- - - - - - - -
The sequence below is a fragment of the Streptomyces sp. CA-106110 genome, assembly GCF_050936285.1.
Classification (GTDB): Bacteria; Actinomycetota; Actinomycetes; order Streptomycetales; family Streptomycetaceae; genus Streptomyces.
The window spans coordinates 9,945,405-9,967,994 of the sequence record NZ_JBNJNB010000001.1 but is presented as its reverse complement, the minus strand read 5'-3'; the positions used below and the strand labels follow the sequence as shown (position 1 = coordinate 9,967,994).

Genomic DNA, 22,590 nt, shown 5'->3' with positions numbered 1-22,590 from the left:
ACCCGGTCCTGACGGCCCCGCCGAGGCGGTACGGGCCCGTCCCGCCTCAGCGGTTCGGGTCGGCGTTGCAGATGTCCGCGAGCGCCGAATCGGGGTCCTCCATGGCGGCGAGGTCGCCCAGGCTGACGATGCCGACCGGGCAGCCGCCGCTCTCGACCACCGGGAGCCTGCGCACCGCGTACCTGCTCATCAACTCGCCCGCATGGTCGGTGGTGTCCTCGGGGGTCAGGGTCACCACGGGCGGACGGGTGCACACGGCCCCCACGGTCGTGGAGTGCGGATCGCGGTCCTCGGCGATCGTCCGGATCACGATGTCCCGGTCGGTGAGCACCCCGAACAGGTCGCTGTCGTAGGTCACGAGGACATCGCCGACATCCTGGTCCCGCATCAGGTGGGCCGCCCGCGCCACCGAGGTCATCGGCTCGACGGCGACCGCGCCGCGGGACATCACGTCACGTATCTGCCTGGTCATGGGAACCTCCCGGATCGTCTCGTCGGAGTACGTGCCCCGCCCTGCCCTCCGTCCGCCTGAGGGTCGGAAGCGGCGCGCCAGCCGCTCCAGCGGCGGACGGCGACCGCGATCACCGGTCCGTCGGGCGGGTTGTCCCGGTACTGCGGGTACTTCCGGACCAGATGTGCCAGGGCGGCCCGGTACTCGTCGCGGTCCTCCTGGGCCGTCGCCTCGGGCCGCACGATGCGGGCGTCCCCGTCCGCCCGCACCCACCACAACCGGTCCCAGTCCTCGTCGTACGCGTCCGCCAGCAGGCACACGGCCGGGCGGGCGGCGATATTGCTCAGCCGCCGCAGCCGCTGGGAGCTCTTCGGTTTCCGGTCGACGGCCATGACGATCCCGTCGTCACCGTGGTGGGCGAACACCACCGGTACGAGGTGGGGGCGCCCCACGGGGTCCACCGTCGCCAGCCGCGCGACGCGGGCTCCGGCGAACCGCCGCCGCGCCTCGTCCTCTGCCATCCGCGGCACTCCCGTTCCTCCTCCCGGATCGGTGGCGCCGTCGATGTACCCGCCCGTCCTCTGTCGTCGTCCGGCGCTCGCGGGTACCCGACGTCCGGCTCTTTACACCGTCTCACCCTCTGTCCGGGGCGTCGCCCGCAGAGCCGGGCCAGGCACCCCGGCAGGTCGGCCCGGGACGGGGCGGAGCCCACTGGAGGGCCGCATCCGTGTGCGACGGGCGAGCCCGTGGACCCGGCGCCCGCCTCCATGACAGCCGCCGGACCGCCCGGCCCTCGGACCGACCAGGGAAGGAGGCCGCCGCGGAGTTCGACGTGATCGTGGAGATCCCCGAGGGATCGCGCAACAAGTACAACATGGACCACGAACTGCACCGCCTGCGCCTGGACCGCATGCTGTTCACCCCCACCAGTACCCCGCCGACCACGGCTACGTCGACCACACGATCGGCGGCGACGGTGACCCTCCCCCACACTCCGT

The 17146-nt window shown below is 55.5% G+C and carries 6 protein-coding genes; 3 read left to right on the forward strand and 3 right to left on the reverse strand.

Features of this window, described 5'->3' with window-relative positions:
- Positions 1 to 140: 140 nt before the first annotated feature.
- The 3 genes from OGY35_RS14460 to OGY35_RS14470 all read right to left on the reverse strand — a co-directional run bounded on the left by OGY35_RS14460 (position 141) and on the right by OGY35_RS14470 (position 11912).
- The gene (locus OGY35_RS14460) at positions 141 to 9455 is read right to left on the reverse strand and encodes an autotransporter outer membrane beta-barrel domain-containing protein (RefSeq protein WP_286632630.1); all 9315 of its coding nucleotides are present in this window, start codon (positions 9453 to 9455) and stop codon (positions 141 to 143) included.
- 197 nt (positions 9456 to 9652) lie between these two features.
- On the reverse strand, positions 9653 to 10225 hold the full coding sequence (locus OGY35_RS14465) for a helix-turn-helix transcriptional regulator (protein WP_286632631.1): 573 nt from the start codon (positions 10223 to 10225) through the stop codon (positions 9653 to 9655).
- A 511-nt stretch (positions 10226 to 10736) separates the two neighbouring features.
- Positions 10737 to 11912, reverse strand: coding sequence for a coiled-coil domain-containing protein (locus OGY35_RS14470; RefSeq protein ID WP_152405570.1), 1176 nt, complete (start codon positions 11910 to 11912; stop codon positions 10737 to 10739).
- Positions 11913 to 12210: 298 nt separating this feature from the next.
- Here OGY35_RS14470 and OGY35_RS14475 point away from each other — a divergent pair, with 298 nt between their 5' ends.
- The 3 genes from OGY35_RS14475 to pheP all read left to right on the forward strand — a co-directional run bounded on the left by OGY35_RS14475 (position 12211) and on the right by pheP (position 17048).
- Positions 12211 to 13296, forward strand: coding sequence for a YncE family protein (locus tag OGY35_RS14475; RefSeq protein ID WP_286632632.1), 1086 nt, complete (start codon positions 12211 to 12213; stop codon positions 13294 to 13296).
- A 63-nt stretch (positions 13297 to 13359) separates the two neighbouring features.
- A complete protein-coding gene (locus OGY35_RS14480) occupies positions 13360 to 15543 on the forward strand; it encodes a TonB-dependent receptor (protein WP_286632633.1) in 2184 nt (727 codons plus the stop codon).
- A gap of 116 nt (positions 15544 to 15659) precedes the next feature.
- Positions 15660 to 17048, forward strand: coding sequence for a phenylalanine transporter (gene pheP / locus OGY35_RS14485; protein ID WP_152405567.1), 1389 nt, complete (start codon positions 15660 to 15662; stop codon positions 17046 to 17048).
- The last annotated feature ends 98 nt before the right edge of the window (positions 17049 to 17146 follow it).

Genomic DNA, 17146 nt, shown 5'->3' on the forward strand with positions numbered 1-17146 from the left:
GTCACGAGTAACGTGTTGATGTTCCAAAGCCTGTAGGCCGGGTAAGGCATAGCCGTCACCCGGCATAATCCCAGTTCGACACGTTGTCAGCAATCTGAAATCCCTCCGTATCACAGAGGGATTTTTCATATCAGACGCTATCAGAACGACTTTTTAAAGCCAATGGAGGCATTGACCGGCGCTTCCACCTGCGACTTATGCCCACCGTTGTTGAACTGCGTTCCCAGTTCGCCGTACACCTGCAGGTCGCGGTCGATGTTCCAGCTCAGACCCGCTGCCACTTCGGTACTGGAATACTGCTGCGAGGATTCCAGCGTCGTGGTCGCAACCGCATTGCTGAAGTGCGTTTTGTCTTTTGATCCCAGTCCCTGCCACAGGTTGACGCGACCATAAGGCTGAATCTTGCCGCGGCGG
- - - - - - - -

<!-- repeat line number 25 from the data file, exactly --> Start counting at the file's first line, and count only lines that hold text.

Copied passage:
GTCACGAGTAACGTGTTGATGTTCCAAAGCCTGTAGGCCGGGTAAGGCATAGCCGTCACCCGGCATAATCCCAGTTCGACACGTTGTCAGCAATCTGAAATCCCTCCGTATCACAGAGGGATTTTTCATATCAGACGCTATCAGAACGACTTTTTAAAGCCAATGGAGGCATTGACCGGCGCTTCCACCTGCGACTTATGCCCACCGTTGTTGAACTGCGTTCCCAGTTCGCCGTACACCTGCAGGTCGCGGTCGATGTTCCAGCTCAGACCCGCTGCCACTTCGGTACTGGAATACTGCTGCGAGGATTCCAGCGTCGTGGTCGCAACCGCATTGCTGAAGTGCGTTTTGTCTTTTGATCCCAGTCCCTGCCACAGGTTGACGCGACCATAAGGCTGAATCTTGCCGCGGCGG